The Cross-Border Enforcement Directive, which had to be transposed by today, enables EU drivers to be identified and thus prosecuted for offences committed in a Member State other than the one where their vehicle is registered. It gives Member States access to each other's vehicle registration data via an electronic data exchange network to be put in place.  Once the vehicle owner's name and address are known, a letter may be sent to the presumed offender, on the basis of a model established by the Directive. However, it is for the Member State where the offence was committed to decide on the follow-up.

The Directive does not harmonise the exact definition of the offences nor the system of sanctions for the offences. So it is the national rules in the Member State where the offence was committed, including multilateral or bilateral agreements and conventions, which will continue to apply regarding both the definition of the offences and sanctions.

The Directive targets traffic offences with a critical impact on road safety, namely:

1. Speeding
2. Failing to stop at traffic lights
3. Failing to wear a seatbelt
4. Drink driving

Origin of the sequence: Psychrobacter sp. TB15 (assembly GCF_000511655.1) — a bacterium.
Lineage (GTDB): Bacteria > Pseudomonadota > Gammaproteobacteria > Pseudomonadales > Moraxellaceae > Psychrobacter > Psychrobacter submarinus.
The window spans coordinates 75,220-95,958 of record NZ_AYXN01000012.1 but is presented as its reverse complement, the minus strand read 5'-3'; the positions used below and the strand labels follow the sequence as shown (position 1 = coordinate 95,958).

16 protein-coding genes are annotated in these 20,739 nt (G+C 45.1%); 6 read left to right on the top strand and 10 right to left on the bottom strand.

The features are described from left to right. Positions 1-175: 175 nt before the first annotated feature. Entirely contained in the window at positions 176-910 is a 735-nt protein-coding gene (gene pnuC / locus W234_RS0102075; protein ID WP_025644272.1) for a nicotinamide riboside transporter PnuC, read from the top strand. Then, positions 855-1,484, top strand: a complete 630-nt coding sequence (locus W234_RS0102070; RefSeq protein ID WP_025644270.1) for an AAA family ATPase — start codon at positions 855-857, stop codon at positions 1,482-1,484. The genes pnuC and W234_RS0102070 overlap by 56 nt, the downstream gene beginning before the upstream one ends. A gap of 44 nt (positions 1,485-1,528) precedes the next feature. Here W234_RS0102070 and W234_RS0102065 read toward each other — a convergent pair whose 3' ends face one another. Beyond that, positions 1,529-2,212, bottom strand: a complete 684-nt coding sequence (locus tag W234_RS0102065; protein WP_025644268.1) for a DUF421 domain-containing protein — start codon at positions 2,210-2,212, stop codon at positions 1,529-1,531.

5. Driving under the influence of drugs
6. Failing to wear a safety helmet (for motorcyclists)
7. Illegal use of an emergency lane
8. Illegal use of mobile phone while driving


Background:

The EU Road Safety Action Programme 2011-2020, which was launched in July 2010, aims to cut the number of road deaths in half by 2020. It contains ambitious proposals focussing on making improvements to vehicles, infrastructure and road users' behaviour. For example, key recent initiatives besides the Cross-Border Enforcement Directive include:
• A new EU Driving Licence, since January 2013, with tighter rules for the access of young people to powerful motorbikes;
• National enforcement plans - submitted by Member States, providing a rich source of best practices;
• Work on developing an injuries strategy.

For more information on the programme and country-by-country statistics on road deaths see IP/13/236.



More news

Road safety: Clamp-down on traffic offences committed abroad – FAQ


Brussels, 7 November 2013